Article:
It was a much smaller company then, Dowling says, and “just in the beginning stages of talking about creating a health system that would have a couple of hospitals.”

But by 2020, there was no doubt Northwell would share a significant burden of any health crisis that hit New York. Along with its 23 hospitals, the company now manages 800 outpatient facilities in the state including physician offices, imaging centers, urgent care centers, ambulatory surgery centers, cancer centers, dialysis centers and more.

As the pandemic arose, the company was ready for just such a crisis. The day before Chinese officials locked down Wuhan on January 23, Northwell enacted guidelines to help identify and isolate coronavirus patients who might enter its facilities. On February 4, a week before the World Health Organization named the coronavirus disease “COVID-19,” the company activated its emergency operation center and spent $5 million on personal protective equipment (PPE), ventilators, lab equipment and supplies. That decision, Dowling says, gave Northwell staff some breathing room as the disease progressed.

“One of the things employees continually, even today, talk to me about, is that we never had to worry about having enough PPE tomorrow or the next week,” Dowling says.

Given Northwell’s comms efforts, its emergency preparation and Dowling’s own history, the CEO’s impatience with the public discussion around masks and lockdowns is understandable. “You learn all the time what the right things to do are. For example, we learned that if you wear a mask, you dramatically reduce the possibility of infection transmission,” he says. “We were the first health system in this region to require everybody to wear a mask. We saw a dramatic reduction in infection among our staff.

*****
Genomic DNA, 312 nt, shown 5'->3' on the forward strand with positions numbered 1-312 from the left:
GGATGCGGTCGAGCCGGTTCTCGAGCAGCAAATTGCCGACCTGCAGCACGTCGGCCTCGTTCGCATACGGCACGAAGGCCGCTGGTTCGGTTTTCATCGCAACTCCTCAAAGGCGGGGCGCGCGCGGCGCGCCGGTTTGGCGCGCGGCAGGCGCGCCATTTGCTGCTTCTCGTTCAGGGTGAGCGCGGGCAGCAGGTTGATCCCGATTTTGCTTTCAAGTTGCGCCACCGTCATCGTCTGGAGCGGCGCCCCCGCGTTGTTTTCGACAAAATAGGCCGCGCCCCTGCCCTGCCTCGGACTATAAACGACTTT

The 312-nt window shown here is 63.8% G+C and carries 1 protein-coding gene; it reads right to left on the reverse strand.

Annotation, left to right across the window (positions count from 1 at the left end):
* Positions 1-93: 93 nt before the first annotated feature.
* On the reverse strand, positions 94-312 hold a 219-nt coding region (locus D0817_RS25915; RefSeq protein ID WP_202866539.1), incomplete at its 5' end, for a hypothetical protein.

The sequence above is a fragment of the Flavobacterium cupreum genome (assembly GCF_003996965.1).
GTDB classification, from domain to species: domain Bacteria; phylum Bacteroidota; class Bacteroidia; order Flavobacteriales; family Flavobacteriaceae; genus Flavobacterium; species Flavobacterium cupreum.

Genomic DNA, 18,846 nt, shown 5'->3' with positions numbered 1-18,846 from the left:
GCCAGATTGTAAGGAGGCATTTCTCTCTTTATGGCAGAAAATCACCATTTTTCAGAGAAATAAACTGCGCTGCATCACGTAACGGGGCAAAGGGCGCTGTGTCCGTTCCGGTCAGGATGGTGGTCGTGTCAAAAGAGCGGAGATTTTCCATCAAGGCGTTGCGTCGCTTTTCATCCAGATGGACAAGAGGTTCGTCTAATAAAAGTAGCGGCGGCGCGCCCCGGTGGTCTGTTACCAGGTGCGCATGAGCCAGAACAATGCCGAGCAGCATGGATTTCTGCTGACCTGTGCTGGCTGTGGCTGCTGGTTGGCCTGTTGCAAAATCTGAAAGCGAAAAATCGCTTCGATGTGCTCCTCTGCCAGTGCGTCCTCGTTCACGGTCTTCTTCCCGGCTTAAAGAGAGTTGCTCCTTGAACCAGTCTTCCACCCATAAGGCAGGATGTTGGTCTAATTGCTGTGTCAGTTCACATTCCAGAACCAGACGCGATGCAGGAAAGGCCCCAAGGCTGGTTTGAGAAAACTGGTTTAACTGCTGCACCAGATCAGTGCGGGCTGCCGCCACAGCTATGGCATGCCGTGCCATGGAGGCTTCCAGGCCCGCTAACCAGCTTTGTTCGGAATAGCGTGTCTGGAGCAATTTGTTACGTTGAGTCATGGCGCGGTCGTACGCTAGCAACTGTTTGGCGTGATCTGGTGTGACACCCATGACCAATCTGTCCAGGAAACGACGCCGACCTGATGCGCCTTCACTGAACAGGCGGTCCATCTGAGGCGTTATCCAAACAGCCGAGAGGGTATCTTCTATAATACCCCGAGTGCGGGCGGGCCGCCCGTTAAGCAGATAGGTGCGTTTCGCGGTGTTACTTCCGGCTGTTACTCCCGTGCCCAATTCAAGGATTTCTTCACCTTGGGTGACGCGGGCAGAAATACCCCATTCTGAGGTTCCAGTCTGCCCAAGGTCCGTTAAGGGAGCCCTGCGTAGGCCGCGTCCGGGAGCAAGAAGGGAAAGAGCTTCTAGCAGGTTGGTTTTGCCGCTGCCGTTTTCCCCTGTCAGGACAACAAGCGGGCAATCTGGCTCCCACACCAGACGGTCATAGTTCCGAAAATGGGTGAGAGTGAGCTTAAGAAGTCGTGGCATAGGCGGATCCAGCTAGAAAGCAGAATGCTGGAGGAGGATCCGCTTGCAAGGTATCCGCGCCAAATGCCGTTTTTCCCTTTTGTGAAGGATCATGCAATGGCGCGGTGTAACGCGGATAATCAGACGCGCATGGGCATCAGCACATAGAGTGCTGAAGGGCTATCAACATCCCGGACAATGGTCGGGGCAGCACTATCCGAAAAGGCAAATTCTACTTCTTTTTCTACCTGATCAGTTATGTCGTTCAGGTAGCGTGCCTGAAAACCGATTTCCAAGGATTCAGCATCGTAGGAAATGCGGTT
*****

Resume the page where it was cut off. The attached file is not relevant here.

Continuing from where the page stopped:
“The frustration for me is the argument that that you shouldn’t wear a mask,” he adds. “We have governors opposing the mayors in other states that required people to wear masks. That is ridiculous and shortsighted. Masks work, social distancing works.”

Dowling is especially incensed at how the medical debates have turned political with lay people now judging the difficult decisions healthcare providers have had to make.

“Logical discussions are all fine,” Dowling says. “But it has become so political and [it’s] disgusting when people [are] just making political hay out of this without any legitimacy regarding the evidence. Public health policy should be driven from a public health point of view and not just politics.”

But of course when it comes to global crises (especially highly technical medical ones), 20/20 hindsight is the only resort lay people have. In the midst of the crisis, all they can do is trust the experts and ask for explanations afterwards.

Even respected medical experts, such as Dr. Anthony Fauci, have offered varying advice as the pandemic progressed. However, Dowling points out, “that doesn’t mean they can’t change their minds. If you look at new evidence, then you change your mind. And if [Fauci] were allowed to be the national spokesperson then we would have had more consistency of message.”